Honors for De Waal, Holladay and Lamb
Emory Report | Oct. 4, 2013
Frans de Waal will receive the Edward O. Wilson Biodiversity Technology Pioneer Award from Montana State University.
The award was established by George Keremedjiev, founder and director of the American Computer and Robotics Museum in Bozeman, Mont.
De Waal is Charles Howard Candler Professor of Primate Behavior in the psychology department and director of the Living Links Center at the Yerkes National Primate Research Center.
De Waal's research centers on primate social behavior. He is the author of numerous books including "The Bonobo and the Atheist: In Search of Humanism Among the Primates."He will give a talk and book signing at Montana State University and a Bozeman bookstore on Oct. 3.
Carl Holladay has been nominated to be president of the Society for New Testament Studies for 2016-17.
Holladay is Charles Howard Candler Professor of New Testament Studies in the Candler School of Theology.
The society, officially named Studiorum Novi Testamenti Societas, began in the late 1930s as a joint effort by continental and British New Testament scholars to form a professional society dedicated to "the furtherance of new Testament studies." Holladay will begin his tenure as deputy-president elect, culminating over four years as past president.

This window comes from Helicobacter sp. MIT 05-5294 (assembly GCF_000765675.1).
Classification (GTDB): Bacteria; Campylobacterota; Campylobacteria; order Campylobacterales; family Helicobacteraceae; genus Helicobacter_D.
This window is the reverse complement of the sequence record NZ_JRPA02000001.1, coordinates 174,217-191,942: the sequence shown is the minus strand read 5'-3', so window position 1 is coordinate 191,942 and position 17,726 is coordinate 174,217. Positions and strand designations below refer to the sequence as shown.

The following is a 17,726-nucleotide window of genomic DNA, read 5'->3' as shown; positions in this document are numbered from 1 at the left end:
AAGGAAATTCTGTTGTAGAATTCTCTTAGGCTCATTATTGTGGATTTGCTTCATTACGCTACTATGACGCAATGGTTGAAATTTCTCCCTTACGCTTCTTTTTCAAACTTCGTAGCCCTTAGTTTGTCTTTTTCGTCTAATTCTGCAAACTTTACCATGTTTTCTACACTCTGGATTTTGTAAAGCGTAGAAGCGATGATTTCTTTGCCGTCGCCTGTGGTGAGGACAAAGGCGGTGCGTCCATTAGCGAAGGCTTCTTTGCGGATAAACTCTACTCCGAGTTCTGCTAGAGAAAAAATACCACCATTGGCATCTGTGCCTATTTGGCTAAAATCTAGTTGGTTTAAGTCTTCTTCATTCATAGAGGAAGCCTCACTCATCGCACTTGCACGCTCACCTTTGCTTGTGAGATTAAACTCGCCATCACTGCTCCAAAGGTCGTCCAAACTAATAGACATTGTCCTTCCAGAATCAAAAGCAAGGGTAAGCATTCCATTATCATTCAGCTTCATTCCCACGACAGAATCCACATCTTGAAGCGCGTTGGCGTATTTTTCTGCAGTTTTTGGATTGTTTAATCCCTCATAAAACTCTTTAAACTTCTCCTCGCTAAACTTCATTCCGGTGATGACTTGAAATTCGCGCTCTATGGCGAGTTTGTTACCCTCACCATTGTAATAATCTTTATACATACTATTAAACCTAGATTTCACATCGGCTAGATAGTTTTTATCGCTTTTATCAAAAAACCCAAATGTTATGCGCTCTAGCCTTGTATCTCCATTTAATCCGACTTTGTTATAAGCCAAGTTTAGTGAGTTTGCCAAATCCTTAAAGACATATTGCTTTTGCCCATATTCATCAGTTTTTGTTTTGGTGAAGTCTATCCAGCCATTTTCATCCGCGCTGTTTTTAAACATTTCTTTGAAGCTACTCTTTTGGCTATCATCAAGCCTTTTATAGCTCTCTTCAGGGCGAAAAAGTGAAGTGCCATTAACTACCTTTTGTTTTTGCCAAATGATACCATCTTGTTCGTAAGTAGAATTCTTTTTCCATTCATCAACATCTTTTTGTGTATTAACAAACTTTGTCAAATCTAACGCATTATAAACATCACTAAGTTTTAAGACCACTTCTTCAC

Tracey Lamb has been has given an NIH New Innovator Award by the National Institutes of Health (NIH).
Lamb is assistant professor of pediatric infectious diseases in the School of Medicine and a researcher in the Center for Immunology and Vaccines at Emory and Children's Healthcare of Atlanta.
The object of Lamb's funded project is to begin to develop yeast as a vaccine delivery system, and in doing so to change the way vaccines are administered, replacing needle stick shots with oral preparations. This will reduce expense to produce and make vaccines easier to administer.
The awards are given to scientists proposing highly innovative approaches to major contemporary challenges in biomedical research and are part of the NIH Common Fund's High Risk-High Reward Program.
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